As for bourbon — traveling the whisky road with Fred Noe , great grandson of Jim Beam, I learned the story of Fred’s father Booker Noe, who was one of the early pioneers in the Small Batch bourbon. Booker began bringing samples home from work in the 1990s. He would lay out a variety of bourbon samples on the Lazy Susan on the kitchen table and slowly narrow it down to his favorite choices, giving rise to Booker’s and the small-batch bourbon collection that is Knob Creek, Baker’s and Basil Hayden.

Brian Prewitt, Master Distiller at A. Smith Bowman Distillery: Small batch is an important distinguishing element to our brands. We take care to choose the components to a blend so that they complement [one another] and hopefully make a product that is greater than the sum of its parts. We realize that small batch doesn’t have an official definition, which is why we currently like to define it as less than 24 barrels at a time. Typically, this means less than 1,000 gallons per batch. By producing in small batches, we are forced to focus on the small details that make a product unique and really drive for the quality that we desire in our bourbon.

Brian Prewitt, Master Distiller at A. Smith Bowman Distillery, in the distillery
“We like to define it as less than 24 barrels at a time.” — Brian Prewitt, Master Distiller at A. Smith Bowman Distillery
A. Smith Bowman

Jared Himstedt, Head Distiller at Balcones Distilling: Small batch is a vague term and has no agreed upon volume or size attached to it. At its best, it implies a more intentional and careful selection of barrels than a larger volume release, which is usually blended in lots. For smaller producers, almost every expression would meet that definition, as the bottlings and blends are usually small and the process of selecting the barrels can mean that every barrel is tasted and chosen to be in that batch.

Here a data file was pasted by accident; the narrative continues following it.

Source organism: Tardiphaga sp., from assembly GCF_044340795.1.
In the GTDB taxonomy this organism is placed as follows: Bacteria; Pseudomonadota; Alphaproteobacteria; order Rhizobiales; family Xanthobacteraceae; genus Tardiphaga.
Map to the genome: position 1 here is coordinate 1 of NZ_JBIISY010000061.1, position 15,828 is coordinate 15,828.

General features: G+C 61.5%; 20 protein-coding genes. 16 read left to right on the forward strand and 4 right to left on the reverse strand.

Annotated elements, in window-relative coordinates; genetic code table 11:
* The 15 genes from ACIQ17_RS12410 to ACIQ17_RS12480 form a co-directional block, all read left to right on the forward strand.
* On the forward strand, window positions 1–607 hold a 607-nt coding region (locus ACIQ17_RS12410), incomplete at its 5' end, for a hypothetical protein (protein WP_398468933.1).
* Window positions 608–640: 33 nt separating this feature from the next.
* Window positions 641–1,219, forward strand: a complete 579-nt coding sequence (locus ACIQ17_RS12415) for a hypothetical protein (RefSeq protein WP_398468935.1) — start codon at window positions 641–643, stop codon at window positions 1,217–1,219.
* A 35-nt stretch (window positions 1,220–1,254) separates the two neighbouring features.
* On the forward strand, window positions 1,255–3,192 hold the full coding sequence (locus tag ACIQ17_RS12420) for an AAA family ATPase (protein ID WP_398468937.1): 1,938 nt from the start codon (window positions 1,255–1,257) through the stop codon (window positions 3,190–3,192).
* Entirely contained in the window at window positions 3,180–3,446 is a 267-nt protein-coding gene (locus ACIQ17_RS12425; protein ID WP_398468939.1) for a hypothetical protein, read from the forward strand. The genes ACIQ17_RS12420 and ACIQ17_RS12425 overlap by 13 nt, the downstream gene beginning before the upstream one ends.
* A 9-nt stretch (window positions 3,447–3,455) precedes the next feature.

Lisa Wicker, President and Head Distiller of Widow Jane Distillery: For me, as a blender, small batch implies the whiskey has had thought put into its construction, as opposed to “vatting” a whiskey. Vatting, in my opinion, means barrels have been dumped together, not sampled and making the best matches.

Tim Heuisler, Beam Suntory American Whiskey Ambassador: In the words of our seventh-generation Master Distiller, Fred Noe, small batch means “more than one and less than all.” There is no numerical definition to small batch and that’s OK. We mature our Small Batch Whiskeys in particular areas of particular warehouses to keep our flavor profiles as consistent as possible. 

Marianne Eaves, curator of Eaves Blind: Small batch, like the words craft and handmade, for me has become diluted and virtually meaningless and should probably be avoided. However, when asked what this term means, I first tell a story about Jim Beam Master Distiller Fred Noe addressing the question for a group of bourbon enthusiasts — his comment was basically that if his normal batch is 1,000 barrels, wouldn’t a batch of 999 be a small batch? To me, less than 50 barrels is a small batch, and requires special attention to the balance, because it will be different than a standard mass production product.